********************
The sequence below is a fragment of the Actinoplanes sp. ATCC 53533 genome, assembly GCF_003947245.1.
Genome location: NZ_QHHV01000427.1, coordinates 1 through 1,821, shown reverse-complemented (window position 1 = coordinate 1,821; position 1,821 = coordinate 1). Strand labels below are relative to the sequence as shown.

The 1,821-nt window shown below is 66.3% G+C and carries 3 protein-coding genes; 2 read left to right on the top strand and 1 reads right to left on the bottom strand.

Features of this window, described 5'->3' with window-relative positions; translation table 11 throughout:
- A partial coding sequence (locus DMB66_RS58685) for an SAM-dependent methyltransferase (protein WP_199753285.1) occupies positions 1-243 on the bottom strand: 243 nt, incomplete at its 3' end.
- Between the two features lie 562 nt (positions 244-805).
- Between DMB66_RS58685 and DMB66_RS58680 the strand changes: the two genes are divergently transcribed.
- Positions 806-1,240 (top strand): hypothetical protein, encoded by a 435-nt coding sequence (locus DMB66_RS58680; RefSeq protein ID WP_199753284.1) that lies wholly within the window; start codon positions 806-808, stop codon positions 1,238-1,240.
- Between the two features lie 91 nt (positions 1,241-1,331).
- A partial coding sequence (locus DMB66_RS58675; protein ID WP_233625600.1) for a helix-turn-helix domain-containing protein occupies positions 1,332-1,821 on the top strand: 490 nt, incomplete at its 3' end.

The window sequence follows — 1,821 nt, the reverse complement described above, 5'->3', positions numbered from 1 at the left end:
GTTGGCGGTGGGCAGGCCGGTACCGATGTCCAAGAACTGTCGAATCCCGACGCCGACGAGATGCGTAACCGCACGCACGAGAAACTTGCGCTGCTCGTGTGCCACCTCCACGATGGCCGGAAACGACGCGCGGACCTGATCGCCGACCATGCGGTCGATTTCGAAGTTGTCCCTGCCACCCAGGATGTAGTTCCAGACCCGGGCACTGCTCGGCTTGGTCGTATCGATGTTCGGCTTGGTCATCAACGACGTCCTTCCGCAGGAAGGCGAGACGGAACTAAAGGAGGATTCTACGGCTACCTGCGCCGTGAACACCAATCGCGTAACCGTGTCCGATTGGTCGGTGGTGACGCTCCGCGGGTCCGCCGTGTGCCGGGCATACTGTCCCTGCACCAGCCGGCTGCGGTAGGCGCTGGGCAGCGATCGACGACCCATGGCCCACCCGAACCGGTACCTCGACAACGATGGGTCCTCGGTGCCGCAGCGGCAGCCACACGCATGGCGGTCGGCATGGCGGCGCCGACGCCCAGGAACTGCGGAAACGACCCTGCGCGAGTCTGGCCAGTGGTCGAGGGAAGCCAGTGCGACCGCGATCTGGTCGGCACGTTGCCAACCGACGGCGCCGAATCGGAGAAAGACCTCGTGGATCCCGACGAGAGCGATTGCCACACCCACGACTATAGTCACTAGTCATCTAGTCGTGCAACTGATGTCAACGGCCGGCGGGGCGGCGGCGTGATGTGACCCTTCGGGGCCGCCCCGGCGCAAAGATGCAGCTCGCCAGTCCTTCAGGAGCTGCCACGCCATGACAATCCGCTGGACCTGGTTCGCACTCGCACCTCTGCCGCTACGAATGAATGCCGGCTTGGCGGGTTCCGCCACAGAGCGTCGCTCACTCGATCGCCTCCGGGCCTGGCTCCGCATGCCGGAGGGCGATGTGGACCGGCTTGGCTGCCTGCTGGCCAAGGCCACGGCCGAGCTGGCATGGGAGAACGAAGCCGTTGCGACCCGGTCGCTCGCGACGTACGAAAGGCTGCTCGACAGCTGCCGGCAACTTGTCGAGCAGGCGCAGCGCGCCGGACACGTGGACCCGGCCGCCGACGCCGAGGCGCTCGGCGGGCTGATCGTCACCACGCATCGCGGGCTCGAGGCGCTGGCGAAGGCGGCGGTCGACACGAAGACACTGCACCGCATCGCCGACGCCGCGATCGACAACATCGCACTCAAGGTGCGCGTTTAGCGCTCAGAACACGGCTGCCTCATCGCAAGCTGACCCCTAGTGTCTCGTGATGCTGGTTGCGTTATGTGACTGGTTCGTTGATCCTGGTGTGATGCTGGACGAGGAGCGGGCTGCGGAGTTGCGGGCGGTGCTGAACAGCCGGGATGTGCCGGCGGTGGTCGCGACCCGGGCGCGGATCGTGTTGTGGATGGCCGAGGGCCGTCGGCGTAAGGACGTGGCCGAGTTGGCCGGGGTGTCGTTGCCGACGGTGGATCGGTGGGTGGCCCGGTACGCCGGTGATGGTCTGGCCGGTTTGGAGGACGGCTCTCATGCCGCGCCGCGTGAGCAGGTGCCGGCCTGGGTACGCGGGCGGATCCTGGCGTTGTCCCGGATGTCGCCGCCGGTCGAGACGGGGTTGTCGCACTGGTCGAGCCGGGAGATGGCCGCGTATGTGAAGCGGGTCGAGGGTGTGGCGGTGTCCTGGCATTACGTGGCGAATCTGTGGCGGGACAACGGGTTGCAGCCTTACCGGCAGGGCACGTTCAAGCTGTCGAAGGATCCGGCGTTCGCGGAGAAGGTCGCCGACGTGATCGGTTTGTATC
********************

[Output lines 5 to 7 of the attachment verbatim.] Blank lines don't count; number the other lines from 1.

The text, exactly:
- A partial coding sequence (locus DMB66_RS58685) for an SAM-dependent methyltransferase (protein WP_199753285.1) occupies positions 1-243 on the bottom strand: 243 nt, incomplete at its 3' end.
- Between the two features lie 562 nt (positions 244-805).
- Between DMB66_RS58685 and DMB66_RS58680 the strand changes: the two genes are divergently transcribed.